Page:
This is one of those times when an idea proved too good to leave behind. I remember seeing this game for the first time when it was a greenlight title, and the idea of playing, not the hero in the armor, but an AI running the armor itself was unique and too interesting to not support it. So when the game dropped, I was eager to see what it was going to reveal. Admittedly, I waited for it to be on sale since my backlog was big enough as it was and the game was already selling as part one of a trilogy. I was tired of every game under the sun assuming it was getting a sequel like that. Still, I picked it up in a sale, and when it came up in my selections for the next game to take on during the #100daysofgaming for Extra Life, I jumped at it. After finishing the game, well… let’s talk about that.
Story: You fell…. literally from space. A drop execution was made to place you on the surface of this world. And while it wasn’t a particularly rough landing, something has gone wrong. You see, you are not the human who was sent here on a mission, but the military armor protecting that pilot, and they are unresponsive. To make matters worse, you have no knowledge of the mission you are on and your vital signs monitor is broken, leaving you with no clear picture of why you are here or the condition of your pilot.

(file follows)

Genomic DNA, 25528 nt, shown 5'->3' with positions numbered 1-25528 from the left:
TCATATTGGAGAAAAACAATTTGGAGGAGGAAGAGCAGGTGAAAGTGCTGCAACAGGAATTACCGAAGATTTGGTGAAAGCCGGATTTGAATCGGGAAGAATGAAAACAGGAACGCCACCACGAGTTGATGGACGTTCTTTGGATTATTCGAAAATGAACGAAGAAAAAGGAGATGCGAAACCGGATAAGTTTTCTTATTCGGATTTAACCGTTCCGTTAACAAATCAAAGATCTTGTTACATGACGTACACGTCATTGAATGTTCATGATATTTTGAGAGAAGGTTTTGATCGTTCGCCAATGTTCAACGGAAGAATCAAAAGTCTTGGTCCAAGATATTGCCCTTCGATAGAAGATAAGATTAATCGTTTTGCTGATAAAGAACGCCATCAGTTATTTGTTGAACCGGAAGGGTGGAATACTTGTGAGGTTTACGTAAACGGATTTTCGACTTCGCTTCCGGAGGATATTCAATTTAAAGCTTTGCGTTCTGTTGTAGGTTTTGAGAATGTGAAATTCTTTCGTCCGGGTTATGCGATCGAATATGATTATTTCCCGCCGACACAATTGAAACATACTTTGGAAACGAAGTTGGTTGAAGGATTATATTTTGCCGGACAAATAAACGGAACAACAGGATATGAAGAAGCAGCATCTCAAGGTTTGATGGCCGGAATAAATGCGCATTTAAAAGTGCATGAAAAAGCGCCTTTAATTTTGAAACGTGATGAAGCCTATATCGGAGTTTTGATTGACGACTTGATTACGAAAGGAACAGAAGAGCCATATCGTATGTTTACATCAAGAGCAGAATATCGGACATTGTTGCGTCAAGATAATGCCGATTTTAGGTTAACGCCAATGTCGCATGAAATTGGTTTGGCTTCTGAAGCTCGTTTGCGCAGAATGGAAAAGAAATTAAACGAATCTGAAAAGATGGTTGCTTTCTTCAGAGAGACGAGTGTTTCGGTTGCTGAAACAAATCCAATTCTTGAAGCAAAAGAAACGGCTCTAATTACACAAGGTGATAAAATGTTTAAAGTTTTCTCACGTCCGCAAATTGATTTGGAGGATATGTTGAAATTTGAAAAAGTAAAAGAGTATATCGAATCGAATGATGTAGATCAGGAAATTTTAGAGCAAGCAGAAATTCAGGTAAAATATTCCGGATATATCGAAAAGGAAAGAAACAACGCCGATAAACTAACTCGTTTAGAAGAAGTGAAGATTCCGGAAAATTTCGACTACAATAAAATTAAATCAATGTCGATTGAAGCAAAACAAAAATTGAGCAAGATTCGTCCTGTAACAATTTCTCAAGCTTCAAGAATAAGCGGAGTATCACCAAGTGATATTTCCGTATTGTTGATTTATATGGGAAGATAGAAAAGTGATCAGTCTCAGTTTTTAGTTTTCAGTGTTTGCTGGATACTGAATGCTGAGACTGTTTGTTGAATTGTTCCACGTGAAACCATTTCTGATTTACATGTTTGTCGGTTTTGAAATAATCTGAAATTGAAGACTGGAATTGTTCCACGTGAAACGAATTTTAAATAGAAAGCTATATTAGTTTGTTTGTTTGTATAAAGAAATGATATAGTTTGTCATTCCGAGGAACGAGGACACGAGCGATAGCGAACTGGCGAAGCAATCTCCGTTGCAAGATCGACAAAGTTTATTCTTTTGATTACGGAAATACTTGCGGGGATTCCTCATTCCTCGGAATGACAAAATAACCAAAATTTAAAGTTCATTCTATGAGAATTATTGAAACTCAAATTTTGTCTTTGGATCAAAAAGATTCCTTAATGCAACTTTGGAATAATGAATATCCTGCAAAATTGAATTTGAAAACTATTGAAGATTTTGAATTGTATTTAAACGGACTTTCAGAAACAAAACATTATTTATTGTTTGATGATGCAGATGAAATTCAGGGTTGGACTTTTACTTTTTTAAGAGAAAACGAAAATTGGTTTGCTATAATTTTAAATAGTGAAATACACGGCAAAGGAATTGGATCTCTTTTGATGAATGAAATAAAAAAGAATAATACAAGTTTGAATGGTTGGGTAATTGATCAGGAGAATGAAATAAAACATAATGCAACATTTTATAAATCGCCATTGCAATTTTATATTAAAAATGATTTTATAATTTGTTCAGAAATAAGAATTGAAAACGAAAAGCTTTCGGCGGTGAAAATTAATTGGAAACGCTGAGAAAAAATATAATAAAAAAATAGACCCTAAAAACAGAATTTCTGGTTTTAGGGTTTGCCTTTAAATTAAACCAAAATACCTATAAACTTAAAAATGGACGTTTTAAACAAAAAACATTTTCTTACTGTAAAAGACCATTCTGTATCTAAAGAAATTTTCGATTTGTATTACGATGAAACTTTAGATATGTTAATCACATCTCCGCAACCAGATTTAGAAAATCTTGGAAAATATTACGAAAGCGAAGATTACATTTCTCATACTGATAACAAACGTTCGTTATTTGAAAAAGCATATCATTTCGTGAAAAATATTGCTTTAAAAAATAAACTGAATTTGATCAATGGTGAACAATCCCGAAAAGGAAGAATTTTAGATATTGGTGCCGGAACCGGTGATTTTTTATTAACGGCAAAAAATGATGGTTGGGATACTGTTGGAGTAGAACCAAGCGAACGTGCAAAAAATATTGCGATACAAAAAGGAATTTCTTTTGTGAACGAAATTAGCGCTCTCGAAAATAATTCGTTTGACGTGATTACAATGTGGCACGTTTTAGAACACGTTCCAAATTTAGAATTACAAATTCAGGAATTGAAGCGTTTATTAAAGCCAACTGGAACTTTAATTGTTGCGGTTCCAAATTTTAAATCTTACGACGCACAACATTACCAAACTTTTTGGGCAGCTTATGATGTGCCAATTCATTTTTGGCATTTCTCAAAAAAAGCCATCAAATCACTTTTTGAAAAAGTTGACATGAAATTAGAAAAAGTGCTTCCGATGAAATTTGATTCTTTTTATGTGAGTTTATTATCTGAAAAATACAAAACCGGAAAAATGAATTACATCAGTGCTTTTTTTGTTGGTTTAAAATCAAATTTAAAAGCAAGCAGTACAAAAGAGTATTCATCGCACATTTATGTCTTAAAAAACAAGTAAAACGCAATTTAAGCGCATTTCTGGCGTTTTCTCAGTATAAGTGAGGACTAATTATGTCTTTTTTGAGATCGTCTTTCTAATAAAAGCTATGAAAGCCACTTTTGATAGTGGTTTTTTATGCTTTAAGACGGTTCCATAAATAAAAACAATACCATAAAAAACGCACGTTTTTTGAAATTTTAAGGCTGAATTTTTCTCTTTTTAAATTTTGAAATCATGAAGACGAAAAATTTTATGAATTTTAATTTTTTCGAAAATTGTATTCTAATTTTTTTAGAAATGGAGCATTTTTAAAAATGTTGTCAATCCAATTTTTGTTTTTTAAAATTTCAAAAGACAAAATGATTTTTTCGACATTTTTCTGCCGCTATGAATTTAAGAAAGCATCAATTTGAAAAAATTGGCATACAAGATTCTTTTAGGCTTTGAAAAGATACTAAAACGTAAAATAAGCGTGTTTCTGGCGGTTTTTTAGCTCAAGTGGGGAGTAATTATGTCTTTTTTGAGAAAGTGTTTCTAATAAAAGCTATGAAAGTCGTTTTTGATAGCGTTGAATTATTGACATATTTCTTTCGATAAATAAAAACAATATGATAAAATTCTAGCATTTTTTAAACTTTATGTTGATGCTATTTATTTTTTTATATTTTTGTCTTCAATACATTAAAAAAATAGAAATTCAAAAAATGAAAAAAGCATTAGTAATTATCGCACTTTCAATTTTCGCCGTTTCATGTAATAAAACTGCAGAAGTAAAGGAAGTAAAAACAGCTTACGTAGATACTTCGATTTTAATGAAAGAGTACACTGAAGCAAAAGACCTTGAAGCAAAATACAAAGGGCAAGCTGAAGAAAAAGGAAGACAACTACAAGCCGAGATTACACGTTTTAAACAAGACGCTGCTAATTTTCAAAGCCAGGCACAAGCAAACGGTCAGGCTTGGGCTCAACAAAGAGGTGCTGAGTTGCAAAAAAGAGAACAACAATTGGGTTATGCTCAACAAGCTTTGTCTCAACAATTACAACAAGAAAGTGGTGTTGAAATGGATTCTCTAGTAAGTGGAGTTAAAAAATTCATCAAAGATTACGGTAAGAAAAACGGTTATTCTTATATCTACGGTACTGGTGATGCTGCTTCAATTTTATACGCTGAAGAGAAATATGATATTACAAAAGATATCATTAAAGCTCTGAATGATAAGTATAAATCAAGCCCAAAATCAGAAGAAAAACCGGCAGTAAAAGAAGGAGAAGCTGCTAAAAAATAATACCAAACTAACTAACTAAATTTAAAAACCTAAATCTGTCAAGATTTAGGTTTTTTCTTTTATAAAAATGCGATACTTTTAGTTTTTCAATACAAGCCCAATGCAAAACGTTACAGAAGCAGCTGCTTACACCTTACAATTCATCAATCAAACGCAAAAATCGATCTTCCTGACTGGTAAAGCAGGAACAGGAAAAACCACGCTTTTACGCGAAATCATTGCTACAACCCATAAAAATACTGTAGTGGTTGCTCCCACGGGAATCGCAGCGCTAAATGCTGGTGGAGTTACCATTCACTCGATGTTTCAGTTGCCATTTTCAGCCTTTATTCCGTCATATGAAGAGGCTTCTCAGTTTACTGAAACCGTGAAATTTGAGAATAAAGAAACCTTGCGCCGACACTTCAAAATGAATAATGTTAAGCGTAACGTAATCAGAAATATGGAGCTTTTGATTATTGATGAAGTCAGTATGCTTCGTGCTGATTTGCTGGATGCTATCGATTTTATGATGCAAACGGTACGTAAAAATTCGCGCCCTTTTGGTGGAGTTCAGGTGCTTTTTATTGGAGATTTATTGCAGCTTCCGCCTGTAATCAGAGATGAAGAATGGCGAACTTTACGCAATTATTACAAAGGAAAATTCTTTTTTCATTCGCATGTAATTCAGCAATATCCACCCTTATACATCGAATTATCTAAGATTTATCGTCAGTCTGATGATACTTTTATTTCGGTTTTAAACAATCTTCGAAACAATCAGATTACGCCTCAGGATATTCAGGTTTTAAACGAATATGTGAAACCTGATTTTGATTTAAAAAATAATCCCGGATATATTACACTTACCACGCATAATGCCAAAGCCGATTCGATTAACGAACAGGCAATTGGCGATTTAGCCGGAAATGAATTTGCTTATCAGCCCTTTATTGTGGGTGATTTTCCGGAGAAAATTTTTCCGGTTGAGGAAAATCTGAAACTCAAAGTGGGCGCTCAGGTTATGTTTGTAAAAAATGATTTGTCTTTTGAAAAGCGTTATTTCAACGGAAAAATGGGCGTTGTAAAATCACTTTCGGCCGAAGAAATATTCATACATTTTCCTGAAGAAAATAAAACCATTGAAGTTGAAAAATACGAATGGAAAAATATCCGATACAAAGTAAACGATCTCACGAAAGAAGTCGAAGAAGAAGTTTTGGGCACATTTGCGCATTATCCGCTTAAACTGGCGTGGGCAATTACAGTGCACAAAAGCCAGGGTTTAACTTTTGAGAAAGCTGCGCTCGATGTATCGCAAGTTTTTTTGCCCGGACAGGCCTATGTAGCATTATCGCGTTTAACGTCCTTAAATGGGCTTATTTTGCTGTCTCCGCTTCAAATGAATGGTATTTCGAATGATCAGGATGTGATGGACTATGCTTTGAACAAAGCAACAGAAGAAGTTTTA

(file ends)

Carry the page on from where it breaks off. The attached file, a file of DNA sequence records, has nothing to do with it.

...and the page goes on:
With little but questions and the urgency to ensure your pilot gets the medical care they most likely need, you pick yourself up and begin to explore, looking for a way to answer both questions.
From this starting point you will guide ARID (the AI of the suit) as she explores the immediate world around her to find a medical facility and to accomplish the various objectives that will be placed in her way to do so, most of the time on threat of dismantlement with no regard to the human being she carries who would be dismantled with her.
This will be a fairly straight forward story on the surface, but only there, for details will suggest more going on then meets the eye, and even that surface story is written from a very appropriately mechanical standpoint, placing you to think like your AI avatar, and just adding an additional layer of interest to the writing in doing so.
But that is not to say that everything is perfect here. Over the years, we have watched a lot of titles choose not to end their story for the promise of being able to push out a sequel, literally ending with the dreaded words: To Be Continued. Hell, at least two of my favorite series did this to me, leaving me to wait 5 years or more to see what happens next after a horrifyingly brutal cliffhanger ending. This game is not quite that cruel as both the ending could be left at a simple (if unsatisfactory) end the game shows you before displaying those words on the screen and as I write this, the next game is scheduled to release early next year. But this is a rather cliché tactic I have seen way too often in the hopes of getting three games instead of being glad to write one. Thankfully in recent years that fad has died off a bit more, but… yeah, I have to take real issue with that.